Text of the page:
13. Simulation of grain size effects in nanocrystalline shape memory alloys

    NASA Astrophysics Data System (ADS)

    Ahluwalia, Rajeev; Quek, Siu Sin; Wu, David T.

    2015-06-01

    Recently, it has been demonstrated that martensitic transformation in nanocrystalline shape memory alloys can be suppressed for small grain sizes. Motivated by these results, we study the grain size dependence of martensitic transformations and stress-strain response of nanocrystalline shape memory alloys within the framework of the Ginzburg-Landau (GL) theory. A GL model for a square to rectangle transformation in polycrystals is extended to account for grain boundary effects. We propose that an inhibition of the transformation in grain boundary regions can occur, if the grain boundary energy of the martensite is higher than that of the austenite phase. We show that this inhibition of transformation in grain boundary regions has a strong influence on domain patterns inside grains. Although the transformation is inhibited only at the grain boundaries, it leads to a suppression of the transformation even inside the grains as grain size is decreased. In fact, below a critical grain size, the transformation can be completely suppressed. We explain these results in terms of the extra strain gradient cost associated with grain boundaries, when the transformation is inhibited at grain boundaries. On the other hand, no significant size effects are observed when transformation is not inhibited at grain boundaries. We also study the grain size dependence of the stress strain curve. It is found that when the transformation is inhibited at grain boundaries, a significant reduction in the hysteresis associated with stress-strain curves during the loading-unloading cycles is observed. The hysteresis for this situation reduces even further as the grain size is reduced, which is consistent with recent experiments. The simulations also demonstrate that the mechanical behavior is influenced by inter-granular interactions and the local microstructural neighbourhood of a grain has a stronger influence than the orientation of the grain itself.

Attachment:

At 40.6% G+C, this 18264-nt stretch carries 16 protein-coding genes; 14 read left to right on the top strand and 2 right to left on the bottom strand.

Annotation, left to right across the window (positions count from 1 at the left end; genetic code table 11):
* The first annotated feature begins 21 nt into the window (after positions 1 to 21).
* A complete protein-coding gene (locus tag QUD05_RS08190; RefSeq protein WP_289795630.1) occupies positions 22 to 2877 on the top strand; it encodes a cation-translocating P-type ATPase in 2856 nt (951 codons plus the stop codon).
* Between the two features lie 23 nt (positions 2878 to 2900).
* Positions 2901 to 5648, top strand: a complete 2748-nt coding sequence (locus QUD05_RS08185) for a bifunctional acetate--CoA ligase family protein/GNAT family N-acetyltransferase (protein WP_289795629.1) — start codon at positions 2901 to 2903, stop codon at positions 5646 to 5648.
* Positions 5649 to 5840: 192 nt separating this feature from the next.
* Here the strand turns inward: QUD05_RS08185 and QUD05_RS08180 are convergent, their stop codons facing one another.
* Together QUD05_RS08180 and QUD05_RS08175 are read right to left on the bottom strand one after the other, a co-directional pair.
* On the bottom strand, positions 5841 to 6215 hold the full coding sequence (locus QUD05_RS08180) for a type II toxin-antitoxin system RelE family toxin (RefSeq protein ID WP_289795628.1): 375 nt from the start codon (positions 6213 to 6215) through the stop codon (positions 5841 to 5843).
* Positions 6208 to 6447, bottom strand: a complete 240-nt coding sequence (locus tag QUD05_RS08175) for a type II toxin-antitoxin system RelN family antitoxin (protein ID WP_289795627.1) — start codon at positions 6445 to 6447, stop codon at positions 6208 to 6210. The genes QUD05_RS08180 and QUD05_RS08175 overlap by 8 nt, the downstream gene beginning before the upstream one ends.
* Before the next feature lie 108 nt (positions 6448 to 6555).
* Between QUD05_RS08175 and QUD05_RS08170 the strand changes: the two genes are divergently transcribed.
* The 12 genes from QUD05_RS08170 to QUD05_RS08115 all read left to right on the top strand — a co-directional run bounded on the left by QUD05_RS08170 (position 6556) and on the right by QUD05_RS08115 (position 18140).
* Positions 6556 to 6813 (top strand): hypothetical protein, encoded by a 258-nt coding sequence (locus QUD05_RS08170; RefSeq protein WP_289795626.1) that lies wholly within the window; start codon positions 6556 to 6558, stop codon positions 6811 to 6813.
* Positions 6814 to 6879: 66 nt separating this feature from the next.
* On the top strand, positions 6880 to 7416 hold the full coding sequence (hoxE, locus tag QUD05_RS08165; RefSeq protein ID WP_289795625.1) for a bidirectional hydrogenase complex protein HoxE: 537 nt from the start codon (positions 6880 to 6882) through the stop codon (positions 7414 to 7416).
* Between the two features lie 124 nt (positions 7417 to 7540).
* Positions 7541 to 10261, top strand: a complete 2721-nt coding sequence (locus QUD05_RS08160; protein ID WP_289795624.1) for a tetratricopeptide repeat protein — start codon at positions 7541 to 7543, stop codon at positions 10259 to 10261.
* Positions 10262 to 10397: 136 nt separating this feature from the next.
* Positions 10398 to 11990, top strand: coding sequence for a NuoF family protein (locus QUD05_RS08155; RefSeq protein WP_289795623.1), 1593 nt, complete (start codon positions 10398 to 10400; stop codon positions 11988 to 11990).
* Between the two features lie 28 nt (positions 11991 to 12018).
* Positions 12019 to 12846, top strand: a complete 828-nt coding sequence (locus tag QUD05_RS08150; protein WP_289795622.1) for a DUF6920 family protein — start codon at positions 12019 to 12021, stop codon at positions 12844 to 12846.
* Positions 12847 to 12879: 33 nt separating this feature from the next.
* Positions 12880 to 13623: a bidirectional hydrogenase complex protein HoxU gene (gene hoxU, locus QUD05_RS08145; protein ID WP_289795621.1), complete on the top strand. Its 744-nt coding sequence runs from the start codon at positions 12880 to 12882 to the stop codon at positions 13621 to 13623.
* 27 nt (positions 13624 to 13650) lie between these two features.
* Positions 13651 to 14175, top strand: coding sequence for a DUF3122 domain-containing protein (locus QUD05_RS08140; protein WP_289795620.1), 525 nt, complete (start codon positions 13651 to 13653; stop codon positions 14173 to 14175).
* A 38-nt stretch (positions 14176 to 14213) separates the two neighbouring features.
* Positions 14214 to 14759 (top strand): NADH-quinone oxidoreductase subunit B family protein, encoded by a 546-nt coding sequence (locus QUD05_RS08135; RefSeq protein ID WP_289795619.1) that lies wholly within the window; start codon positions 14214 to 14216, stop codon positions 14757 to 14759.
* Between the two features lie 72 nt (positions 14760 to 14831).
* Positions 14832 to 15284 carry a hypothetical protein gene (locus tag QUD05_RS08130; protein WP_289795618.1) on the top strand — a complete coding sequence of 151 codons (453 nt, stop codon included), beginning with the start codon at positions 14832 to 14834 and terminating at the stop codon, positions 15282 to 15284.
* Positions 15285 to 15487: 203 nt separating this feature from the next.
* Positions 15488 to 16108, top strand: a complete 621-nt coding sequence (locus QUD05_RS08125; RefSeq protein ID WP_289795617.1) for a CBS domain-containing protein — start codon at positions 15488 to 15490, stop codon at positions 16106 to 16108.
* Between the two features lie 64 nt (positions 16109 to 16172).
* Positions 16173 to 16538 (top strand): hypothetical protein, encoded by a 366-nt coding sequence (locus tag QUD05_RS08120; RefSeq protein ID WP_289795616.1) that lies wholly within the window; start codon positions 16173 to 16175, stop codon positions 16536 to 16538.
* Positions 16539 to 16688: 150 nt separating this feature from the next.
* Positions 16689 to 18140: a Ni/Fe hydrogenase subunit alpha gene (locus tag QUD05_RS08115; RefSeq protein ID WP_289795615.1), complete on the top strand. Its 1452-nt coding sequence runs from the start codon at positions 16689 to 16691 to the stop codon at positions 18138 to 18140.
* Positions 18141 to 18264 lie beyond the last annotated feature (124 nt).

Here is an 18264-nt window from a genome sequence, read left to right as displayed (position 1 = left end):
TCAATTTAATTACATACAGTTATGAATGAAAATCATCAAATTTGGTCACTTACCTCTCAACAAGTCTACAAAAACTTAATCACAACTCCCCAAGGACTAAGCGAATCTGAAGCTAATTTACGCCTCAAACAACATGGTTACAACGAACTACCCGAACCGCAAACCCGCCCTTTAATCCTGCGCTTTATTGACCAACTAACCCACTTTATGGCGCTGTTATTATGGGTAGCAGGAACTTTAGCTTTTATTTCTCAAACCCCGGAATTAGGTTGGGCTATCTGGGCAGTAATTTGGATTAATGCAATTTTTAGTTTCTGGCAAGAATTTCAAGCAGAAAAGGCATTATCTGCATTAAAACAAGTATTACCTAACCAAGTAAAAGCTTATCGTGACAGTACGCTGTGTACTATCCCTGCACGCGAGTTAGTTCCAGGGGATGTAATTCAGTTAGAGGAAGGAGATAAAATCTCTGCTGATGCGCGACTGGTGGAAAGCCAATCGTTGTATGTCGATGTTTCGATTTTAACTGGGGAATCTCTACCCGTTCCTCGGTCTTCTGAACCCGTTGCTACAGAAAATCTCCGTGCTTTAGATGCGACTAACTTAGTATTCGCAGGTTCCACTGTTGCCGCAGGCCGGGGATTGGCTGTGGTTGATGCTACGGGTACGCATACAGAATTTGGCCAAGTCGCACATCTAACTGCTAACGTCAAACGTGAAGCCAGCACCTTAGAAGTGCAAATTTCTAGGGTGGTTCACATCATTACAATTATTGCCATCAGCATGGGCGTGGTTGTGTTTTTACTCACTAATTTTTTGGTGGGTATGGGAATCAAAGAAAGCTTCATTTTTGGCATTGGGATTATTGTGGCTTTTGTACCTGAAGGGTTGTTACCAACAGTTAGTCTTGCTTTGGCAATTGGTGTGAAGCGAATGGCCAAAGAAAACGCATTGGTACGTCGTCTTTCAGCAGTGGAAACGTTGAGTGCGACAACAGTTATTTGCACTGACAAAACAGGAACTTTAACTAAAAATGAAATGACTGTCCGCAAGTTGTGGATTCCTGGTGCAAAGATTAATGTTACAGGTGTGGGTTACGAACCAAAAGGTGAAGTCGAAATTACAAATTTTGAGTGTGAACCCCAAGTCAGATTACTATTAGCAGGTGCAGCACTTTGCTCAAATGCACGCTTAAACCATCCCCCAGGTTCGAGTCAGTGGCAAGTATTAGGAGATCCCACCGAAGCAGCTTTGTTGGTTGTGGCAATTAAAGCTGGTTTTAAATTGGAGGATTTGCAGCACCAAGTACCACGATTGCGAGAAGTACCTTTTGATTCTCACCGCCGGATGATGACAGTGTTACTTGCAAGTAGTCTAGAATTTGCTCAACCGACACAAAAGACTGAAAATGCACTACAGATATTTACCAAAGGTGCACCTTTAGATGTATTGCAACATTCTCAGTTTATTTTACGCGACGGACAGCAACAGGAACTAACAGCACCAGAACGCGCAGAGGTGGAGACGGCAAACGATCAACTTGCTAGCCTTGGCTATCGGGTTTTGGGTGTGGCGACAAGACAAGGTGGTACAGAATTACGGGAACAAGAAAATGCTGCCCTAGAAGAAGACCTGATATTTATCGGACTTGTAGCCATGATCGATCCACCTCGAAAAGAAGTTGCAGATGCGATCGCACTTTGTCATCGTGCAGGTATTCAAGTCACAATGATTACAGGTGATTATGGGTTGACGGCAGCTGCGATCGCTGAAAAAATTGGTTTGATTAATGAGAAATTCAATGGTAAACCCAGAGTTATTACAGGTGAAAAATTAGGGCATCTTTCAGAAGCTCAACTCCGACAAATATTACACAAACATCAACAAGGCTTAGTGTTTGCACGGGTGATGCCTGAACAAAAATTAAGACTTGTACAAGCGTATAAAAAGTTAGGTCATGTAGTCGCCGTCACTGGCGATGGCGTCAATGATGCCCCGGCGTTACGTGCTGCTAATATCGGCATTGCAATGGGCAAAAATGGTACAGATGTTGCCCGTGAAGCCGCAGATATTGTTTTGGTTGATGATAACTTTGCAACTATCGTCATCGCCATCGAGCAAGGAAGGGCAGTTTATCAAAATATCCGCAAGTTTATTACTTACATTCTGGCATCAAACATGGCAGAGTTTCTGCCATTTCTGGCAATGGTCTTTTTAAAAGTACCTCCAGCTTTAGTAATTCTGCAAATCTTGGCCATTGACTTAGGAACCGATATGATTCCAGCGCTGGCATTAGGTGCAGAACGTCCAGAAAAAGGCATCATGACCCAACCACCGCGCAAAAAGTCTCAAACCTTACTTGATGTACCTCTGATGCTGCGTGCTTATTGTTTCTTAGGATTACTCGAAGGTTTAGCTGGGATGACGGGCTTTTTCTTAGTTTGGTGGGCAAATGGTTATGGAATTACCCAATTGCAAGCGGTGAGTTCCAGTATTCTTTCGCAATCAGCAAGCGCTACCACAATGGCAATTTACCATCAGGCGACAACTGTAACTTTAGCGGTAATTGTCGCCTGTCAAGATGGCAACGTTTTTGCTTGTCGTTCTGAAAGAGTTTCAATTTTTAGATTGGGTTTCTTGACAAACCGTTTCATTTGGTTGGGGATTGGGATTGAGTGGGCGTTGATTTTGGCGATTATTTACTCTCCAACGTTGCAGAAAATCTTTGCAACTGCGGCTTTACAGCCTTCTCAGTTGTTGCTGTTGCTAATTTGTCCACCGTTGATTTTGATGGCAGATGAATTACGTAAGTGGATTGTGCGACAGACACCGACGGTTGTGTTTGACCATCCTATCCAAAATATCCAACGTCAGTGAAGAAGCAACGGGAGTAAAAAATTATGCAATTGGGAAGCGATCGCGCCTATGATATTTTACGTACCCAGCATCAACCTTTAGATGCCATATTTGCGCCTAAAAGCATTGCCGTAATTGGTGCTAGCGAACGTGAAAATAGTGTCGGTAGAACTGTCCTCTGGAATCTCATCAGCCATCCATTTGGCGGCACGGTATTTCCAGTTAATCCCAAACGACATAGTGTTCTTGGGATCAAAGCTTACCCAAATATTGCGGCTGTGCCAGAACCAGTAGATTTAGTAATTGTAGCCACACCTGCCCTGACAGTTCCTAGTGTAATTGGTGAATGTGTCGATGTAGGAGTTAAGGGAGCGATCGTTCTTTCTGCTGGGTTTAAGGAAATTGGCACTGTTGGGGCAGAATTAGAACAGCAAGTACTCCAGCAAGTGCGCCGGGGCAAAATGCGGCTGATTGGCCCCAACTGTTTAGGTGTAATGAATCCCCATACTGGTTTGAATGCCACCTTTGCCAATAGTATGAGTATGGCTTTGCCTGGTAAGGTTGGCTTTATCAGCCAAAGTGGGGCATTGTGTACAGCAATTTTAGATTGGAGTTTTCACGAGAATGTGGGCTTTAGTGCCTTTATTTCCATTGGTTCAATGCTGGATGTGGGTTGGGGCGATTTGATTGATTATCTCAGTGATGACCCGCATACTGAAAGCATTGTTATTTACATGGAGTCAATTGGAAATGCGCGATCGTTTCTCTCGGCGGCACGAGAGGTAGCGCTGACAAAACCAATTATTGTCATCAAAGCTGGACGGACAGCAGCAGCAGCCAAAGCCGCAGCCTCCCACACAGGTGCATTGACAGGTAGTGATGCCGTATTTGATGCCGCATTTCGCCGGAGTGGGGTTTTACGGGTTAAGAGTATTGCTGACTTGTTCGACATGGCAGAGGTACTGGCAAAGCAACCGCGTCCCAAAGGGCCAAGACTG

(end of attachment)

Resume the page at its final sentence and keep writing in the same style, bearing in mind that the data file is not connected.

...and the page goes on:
14. Finite Element Analysis of a Copper Single Crystal Shape Memory Alloy-Based Endodontic Instruments

    NASA Astrophysics Data System (ADS)

    Vincent, Marin; Thiebaud, Frédéric; Bel Haj Khalifa, Saifeddine; Engels-Deutsch, Marc; Ben Zineb, Tarak

    2015-10-01

    The aim of the present paper is the development of endodontic Cu-based single crystal Shape Memory Alloy (SMA) instruments in order to eliminate the antimicrobial and mechanical deficiencies observed with the conventional Nickel-Titane (NiTi) SMA files. A thermomechanical constitutive law, already developed and implemented in a finite element code by our research group, is adopted for the simulation of the single crystal SMA behavior. The corresponding material parameters were identified starting from experimental results for a tensile test at room temperature. A computer-aided design geometry has been achieved and considered for a finite element structural analysis of the endodontic Cu-based single crystal SMA files. They are meshed with tetrahedral continuum elements to improve the computation time and the accuracy of results. The geometric parameters tested in this study are the length of the active blade, the rod length, the pitch, the taper, the tip diameter, and the rod diameter. For each set of adopted parameters, a finite element model is built and tested in a combined bending-torsion loading in accordance with ISO 3630-1 norm. The numerical analysis based on finite element procedure allowed purposing an optimal geometry suitable for Cu-based single crystal SMA endodontic files. The same analysis was carried out for the classical NiTi SMA files and a comparison was made between the two kinds of files. It showed that Cu-based single crystal SMA files are less stiff than the NiTi files. The Cu-based endodontic files could be used to improve the root canal treatments. However, the finite element analysis brought out the need for further investigation based on experiments.